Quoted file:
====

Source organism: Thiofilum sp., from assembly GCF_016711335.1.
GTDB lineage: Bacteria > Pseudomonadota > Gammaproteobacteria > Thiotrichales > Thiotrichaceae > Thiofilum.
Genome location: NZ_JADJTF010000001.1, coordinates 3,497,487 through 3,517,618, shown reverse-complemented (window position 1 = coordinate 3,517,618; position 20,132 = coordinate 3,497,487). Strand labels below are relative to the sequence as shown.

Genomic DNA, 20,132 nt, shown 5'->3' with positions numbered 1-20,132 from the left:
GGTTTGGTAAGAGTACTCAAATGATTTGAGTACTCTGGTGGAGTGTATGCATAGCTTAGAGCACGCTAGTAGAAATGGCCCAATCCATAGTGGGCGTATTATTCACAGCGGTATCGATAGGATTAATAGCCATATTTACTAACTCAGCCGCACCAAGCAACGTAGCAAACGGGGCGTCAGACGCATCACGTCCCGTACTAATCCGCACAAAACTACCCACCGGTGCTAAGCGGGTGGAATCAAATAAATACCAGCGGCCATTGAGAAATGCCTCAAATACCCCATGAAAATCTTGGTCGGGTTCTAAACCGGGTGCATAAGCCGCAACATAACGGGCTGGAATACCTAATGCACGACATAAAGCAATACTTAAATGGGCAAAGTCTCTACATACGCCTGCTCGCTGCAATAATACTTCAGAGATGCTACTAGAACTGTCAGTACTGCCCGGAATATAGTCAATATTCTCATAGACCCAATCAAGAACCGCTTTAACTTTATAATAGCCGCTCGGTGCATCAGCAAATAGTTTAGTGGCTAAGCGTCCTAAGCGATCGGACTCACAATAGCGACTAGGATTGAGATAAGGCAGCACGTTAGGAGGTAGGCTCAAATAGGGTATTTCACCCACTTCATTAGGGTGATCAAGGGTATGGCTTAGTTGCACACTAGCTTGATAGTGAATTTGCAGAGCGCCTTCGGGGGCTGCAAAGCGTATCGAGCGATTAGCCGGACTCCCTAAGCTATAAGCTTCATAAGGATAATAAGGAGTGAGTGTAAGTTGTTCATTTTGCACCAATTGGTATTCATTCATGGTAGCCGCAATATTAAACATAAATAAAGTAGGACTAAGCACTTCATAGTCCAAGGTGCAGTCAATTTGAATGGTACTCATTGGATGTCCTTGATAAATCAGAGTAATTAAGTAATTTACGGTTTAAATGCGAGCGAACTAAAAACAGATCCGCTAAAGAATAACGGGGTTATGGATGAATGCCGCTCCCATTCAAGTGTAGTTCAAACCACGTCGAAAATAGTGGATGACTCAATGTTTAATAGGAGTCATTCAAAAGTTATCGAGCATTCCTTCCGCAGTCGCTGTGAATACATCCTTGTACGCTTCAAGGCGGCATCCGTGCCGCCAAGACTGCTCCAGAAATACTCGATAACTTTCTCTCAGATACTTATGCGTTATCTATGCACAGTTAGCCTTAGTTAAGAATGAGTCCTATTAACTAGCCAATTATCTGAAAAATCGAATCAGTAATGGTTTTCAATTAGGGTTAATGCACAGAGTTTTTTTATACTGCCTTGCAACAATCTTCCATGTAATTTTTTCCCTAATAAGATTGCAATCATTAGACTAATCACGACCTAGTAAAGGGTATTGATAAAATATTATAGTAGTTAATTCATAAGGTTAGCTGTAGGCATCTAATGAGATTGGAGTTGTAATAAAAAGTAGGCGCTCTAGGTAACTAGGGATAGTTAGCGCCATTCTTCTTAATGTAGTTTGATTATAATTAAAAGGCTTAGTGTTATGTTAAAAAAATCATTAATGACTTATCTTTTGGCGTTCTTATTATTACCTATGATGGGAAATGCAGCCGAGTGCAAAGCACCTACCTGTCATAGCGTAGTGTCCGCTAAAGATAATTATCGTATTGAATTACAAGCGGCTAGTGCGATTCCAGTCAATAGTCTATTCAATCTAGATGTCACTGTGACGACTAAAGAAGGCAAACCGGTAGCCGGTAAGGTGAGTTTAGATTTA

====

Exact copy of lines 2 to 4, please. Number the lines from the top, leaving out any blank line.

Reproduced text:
GTDB lineage: Bacteria > Pseudomonadota > Gammaproteobacteria > Thiotrichales > Thiotrichaceae > Thiofilum.
Genome location: NZ_JADJTF010000001.1, coordinates 3,497,487 through 3,517,618, shown reverse-complemented (window position 1 = coordinate 3,517,618; position 20,132 = coordinate 3,497,487). Strand labels below are relative to the sequence as shown.

Genomic DNA, 20,132 nt, shown 5'->3' with positions numbered 1-20,132 from the left: